By Barbara Brockway
After the initial joy of finding out I was expecting my first baby, a dark thought crossed my mind. This was in addition to all the concerns first-time parents have; will my baby be healthy, will I make a good mom, will I survive labor?
“I’m worried about the baby’s birthday being so close to Christmas,” I said to my husband, Matt. The December 19th due date was determined after an early sonogram, and declared to be extremely accurate by our doctor.
“Honey, I know how you feel about your birthday being right after the holidays,” Matt said, wrapping me up in a hug. “We’ll do things differently than your parents.”
“We have to always make a big deal out of the baby’s birthday, to not let it be overshadowed by Christmas” I said, thinking about a young me feeling hurt that my special day was treated as an afterthought.
“I promise,” Matt said, smiling a goofy expectant-father smile.
I secretly vowed to hold him to that, more importantly, to hold myself to that.
I had first hand knowledge of the disappointment that comes with having a birthday so close to the holidays. Raised in a small, midwestern town with no diversity, Christmas was my end-all, be-all of holidays, followed by runner-up New Year’s Eve. My birthday, coming on January 2nd, was at the tail end of this bacchanalia. After all the rich food, expense, and parties of the holiday season, who wanted to celebrate a birthday–my birthday?
As a kid, my presents were always wrapped in leftover Christmas paper, my birthday cake eaten begrudgingly by my parents on what should have been the second day of their New Year’s resolutions. My friends were no better. Amidst the excitement of returning to school after the long break and exchanging stories about what Santa had brought, they rarely remembered to wish me happy birthday. What should have been my special day was celebrated as a half-hearted afterthought or forgotten altogether.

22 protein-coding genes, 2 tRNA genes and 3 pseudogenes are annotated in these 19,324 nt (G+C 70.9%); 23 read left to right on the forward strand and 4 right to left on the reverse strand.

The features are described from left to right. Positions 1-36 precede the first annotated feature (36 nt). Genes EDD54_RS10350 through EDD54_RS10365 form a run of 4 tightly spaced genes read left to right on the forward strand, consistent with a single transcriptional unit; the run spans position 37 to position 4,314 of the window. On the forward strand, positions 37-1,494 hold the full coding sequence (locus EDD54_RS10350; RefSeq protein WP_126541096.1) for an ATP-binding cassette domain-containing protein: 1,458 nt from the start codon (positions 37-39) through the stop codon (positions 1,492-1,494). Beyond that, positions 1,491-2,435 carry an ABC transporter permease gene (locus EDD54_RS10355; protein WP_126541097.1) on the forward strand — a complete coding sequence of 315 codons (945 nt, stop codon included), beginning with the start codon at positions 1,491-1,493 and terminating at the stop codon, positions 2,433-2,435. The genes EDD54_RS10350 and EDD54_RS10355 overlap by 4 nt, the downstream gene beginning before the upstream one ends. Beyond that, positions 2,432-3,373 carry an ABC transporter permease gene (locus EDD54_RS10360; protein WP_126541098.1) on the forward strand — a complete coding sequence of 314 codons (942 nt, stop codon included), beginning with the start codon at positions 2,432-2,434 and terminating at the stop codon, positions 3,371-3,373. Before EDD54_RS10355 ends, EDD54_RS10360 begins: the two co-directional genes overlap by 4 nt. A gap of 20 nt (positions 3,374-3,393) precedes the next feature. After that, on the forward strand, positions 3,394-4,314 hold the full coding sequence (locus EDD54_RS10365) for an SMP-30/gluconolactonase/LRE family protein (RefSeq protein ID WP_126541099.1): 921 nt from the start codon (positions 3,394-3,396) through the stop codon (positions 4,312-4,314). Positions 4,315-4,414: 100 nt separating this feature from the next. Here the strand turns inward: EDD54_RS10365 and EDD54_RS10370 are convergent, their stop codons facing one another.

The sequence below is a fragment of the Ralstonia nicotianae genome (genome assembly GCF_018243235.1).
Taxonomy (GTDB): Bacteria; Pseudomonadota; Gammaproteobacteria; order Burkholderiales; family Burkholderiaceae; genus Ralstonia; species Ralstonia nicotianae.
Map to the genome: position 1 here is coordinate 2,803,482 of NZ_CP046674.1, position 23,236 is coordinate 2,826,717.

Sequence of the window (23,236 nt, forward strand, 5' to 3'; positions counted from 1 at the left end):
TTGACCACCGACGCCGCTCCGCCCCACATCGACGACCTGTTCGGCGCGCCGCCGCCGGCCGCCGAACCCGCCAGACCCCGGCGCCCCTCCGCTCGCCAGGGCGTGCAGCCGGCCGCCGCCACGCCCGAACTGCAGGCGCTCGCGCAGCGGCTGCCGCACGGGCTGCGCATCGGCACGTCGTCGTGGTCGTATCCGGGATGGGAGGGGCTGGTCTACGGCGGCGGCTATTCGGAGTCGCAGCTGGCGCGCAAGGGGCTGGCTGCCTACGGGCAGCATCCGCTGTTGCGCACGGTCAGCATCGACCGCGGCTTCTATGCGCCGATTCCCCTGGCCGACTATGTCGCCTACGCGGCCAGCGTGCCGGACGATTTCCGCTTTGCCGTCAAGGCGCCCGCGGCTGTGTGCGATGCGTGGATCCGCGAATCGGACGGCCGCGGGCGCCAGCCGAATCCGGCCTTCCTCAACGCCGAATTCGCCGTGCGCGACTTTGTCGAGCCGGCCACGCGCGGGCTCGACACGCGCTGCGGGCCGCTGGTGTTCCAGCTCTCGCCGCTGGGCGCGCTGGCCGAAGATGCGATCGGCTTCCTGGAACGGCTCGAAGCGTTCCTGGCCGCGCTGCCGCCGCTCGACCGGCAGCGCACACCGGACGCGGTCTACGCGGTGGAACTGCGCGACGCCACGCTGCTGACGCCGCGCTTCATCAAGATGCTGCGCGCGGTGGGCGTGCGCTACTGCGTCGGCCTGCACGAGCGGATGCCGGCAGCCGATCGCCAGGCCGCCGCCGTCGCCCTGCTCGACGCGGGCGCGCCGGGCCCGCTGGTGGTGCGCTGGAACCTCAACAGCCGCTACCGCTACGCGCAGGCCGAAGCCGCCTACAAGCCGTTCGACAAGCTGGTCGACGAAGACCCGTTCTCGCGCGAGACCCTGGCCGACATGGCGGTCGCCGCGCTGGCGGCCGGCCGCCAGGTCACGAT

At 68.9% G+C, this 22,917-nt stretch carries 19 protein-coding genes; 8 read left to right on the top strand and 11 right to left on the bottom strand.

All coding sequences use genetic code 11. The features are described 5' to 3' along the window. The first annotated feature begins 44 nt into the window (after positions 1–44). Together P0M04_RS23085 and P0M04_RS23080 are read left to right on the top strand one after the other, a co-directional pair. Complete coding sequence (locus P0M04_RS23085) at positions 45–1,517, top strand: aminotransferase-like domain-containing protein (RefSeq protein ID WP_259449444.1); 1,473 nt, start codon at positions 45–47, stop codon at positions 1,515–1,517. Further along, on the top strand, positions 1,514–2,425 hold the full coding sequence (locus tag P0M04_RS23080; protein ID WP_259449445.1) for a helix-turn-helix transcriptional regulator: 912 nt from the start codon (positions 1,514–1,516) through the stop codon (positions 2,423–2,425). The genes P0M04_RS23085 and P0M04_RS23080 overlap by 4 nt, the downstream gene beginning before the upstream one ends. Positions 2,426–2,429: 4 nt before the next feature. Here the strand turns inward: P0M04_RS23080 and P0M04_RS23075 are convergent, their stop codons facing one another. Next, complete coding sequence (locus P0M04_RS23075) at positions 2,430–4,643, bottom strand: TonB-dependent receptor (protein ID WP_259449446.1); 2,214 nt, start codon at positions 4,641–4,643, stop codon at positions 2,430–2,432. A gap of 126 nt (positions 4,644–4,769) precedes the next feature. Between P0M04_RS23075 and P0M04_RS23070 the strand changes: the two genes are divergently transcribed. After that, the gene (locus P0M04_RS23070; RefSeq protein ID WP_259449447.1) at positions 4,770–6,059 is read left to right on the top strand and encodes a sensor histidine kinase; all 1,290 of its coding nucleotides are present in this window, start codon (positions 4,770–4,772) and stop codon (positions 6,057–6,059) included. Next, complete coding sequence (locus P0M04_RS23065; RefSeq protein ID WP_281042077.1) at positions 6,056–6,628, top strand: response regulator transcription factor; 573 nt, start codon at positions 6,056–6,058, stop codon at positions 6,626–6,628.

I pledged to do things differently for my child.
The weeks leading up to my due date flew by, filled with an ambitious home remodel, gearing up to turn over my job to a co-worker, and frenetic nesting. I stopped working on December 18th and picked my mom up from the airport on my due date.
“Any signs this baby is coming?” she asked as she happily clutched my big belly.
“The doctor says it could be anytime,” I replied. I unfurled a big list from my purse.
“In the meantime, let’s do some last minute shopping,” I said.
I dragged my mom around Atlanta the next few days, running Christmas errands and buying last minute things for the baby’s room. I delighted when someone asked me when I was due.
“Last Tuesday,” I’d say with a big grin. My mom and I loved the shocked responses. Inside, my worry grew. Each passing day meant future birthdays would be that much closer to the “big” day.
I took to walking around our neighborhood for hours, as walking was supposed to induce labor. Not one contraction. I ate spicy foods. Nada. On December 22nd the three of us walked up and down Stone Mountain. The baby didn’t budge. On December 23rd, Matt and I dined at Indigo, requesting the locally famous “labor table.” I kept the fingers of my left hand crossed all during dessert. I woke up the next morning feeling no different.
With each passing day I worried not only about the baby’s birthday being one day closer to Christmas, but about the health of my overdue child. The doctor started to talk about inducing labor.